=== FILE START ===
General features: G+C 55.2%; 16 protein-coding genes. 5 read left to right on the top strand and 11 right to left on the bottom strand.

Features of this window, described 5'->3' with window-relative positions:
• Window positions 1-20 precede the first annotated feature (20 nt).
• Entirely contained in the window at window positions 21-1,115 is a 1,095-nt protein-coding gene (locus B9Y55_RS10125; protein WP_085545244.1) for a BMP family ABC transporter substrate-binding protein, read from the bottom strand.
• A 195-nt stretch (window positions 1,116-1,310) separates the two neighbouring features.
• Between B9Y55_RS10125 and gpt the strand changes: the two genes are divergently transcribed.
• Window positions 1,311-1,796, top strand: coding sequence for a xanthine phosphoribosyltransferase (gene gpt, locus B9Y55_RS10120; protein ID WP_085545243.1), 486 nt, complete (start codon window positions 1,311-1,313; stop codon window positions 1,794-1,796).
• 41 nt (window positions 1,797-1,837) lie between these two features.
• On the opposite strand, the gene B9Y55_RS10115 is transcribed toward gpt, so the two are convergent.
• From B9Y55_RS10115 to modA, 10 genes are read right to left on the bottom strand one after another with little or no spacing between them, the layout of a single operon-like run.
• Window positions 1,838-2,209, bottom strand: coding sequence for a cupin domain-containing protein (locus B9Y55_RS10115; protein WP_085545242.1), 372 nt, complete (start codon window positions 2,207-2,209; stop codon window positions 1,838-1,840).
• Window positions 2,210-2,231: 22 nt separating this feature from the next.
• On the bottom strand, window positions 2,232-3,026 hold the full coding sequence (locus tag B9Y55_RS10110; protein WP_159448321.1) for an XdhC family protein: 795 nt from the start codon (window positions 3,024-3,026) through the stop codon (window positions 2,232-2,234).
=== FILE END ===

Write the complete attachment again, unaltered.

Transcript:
General features: G+C 55.2%; 16 protein-coding genes. 5 read left to right on the top strand and 11 right to left on the bottom strand.

Features of this window, described 5'->3' with window-relative positions:
• Window positions 1-20 precede the first annotated feature (20 nt).
• Entirely contained in the window at window positions 21-1,115 is a 1,095-nt protein-coding gene (locus B9Y55_RS10125; protein WP_085545244.1) for a BMP family ABC transporter substrate-binding protein, read from the bottom strand.
• A 195-nt stretch (window positions 1,116-1,310) separates the two neighbouring features.
• Between B9Y55_RS10125 and gpt the strand changes: the two genes are divergently transcribed.
• Window positions 1,311-1,796, top strand: coding sequence for a xanthine phosphoribosyltransferase (gene gpt, locus B9Y55_RS10120; protein ID WP_085545243.1), 486 nt, complete (start codon window positions 1,311-1,313; stop codon window positions 1,794-1,796).
• 41 nt (window positions 1,797-1,837) lie between these two features.
• On the opposite strand, the gene B9Y55_RS10115 is transcribed toward gpt, so the two are convergent.
• From B9Y55_RS10115 to modA, 10 genes are read right to left on the bottom strand one after another with little or no spacing between them, the layout of a single operon-like run.
• Window positions 1,838-2,209, bottom strand: coding sequence for a cupin domain-containing protein (locus B9Y55_RS10115; protein WP_085545242.1), 372 nt, complete (start codon window positions 2,207-2,209; stop codon window positions 1,838-1,840).
• Window positions 2,210-2,231: 22 nt separating this feature from the next.
• On the bottom strand, window positions 2,232-3,026 hold the full coding sequence (locus tag B9Y55_RS10110; protein WP_159448321.1) for an XdhC family protein: 795 nt from the start codon (window positions 3,024-3,026) through the stop codon (window positions 2,232-2,234).